19 May 2022

Opinion from Adrian Leopard & Co

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Budget – it just ain’t like it used to be!
Adrian Leopard 212

Budget – it just ain’t like it used to be!

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Great news for real ale drinkers in pubs!

There has been quite a lot of hype over the up-coming budget with certain calculated leaks being made and incurring the wrath of the Speaker of Parliament.

However when it came, it brought with it a sort of numbing effect – to those who have been around for a long time, it seemed a bit like being in a foreign country. In the olden days, the budget was all about whether the rate of income tax would be going up or down, how much the personal tax allowance would be next year, the increase in tax on fags, whiskey and beer and probably vehicle licence duty. Sometimes we were told about clever tax avoidance schemes and how the government was going to stop them.

It was different today and no one really knows that much detail. Most of the provisions were all stated to be effective from April 2023.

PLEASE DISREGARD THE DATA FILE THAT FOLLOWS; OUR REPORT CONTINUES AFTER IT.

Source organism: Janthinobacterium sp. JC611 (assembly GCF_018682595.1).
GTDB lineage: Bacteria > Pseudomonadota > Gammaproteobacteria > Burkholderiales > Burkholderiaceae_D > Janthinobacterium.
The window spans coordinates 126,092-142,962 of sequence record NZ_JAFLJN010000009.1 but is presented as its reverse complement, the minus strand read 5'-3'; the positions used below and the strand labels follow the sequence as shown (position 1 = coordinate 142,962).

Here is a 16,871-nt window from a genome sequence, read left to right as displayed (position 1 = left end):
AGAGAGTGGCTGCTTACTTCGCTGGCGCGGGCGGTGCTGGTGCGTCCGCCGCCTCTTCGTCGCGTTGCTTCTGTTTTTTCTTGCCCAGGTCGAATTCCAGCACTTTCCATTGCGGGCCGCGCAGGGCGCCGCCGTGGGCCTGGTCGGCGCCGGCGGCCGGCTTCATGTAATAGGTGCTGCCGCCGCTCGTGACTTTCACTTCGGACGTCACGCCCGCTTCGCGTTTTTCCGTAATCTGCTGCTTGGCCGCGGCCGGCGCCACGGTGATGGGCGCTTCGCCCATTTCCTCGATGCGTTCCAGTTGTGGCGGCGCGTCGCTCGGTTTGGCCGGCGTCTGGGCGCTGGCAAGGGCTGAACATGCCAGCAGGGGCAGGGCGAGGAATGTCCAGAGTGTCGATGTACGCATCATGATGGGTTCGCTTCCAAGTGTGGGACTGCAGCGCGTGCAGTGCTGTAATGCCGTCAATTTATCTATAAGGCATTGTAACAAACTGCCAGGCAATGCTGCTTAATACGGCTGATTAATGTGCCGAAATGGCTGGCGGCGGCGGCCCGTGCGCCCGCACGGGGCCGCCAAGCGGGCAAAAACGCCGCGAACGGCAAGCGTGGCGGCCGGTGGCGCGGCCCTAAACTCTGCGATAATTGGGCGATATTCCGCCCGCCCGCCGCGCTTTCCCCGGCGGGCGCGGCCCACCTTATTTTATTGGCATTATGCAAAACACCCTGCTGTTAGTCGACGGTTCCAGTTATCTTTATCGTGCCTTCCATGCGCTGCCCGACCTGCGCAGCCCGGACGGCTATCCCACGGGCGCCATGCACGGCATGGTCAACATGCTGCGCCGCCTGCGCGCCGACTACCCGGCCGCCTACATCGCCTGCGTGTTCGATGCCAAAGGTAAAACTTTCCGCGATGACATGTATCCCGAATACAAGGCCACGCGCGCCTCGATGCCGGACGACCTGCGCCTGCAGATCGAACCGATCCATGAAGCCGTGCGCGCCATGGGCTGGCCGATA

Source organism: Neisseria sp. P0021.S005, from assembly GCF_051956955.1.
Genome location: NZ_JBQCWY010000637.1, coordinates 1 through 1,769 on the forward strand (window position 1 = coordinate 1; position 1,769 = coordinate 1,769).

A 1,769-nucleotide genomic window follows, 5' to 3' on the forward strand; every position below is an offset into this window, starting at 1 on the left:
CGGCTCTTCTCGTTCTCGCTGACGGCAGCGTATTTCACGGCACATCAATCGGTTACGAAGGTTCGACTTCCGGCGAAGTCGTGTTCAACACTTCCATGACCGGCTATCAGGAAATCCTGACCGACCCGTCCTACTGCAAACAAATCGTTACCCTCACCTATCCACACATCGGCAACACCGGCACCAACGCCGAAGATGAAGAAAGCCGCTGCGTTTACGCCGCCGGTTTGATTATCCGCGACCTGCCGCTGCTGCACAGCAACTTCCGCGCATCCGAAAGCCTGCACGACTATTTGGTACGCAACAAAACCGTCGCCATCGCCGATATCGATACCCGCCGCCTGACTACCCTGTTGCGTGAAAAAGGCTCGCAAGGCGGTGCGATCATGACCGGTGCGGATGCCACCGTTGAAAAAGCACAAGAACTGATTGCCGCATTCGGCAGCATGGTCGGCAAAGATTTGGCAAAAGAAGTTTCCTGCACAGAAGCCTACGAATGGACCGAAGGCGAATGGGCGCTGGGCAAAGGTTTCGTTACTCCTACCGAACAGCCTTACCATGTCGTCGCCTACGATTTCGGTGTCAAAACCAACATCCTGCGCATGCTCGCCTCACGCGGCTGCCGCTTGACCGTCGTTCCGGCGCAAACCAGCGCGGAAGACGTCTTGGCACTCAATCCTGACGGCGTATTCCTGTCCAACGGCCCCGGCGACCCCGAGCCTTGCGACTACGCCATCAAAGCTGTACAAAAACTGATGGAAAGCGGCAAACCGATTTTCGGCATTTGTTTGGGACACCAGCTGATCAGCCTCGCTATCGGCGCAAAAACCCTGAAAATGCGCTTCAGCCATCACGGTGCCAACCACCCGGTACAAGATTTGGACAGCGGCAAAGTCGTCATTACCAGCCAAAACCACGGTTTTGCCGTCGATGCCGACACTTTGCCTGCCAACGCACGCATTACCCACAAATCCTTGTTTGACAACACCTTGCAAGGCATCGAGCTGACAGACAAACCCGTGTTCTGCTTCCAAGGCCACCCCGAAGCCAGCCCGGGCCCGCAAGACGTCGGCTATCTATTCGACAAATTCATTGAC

Of particular interest to the hospitality sector would have been the change in number of alcohol rates from 15 to 6. Certainly simplification will be welcome but do we actually know what the new rates are going to be and exactly what effect that will have on prices at the bar? The only figure the Chancellor gave away in the budget was that with the new relief for beer sold from barrels of 40 litres or more, the price at the tap would come down by 3p a pint.

Well, that does not sound that much when you consider that it is quite easy to pay over £5 a pint now in London. And we are all at sixes and sevens over the duty on wines now – some will go up and some will go down but the bands have not been specified yet. Indeed the fact that red wine might attract a higher duty than white wine suggests there could be a band struck at around 13% or 14%.

In addition the planned increases in alcohol duty which were to come into force now have been cancelled.

The hospitality industry is also one to benefit from a temporary reduction in business rates next year.

Not a single word was heard about VAT; evidently the appeals to retain the lower rate for hospitality have fallen upon deaf ears and amazingly there was nothing in it for pensioners, not even it appears an increase in personal allowance.

So if you found the budget hard to follow, don’t worry – you are not alone. Needless to say detail will gradually emerge as the press get to grips with the no doubt voluminous press releases from the Treasury!

Don’t count your chickens yet – it may be a while before you can be sure as to whether this budget will benefit you or not but if you like sparkling wine, cheaper bubbly is something to look forward to in 17 months or so.

Adrian Leopard     27-10-21

Photo Becky Fantham

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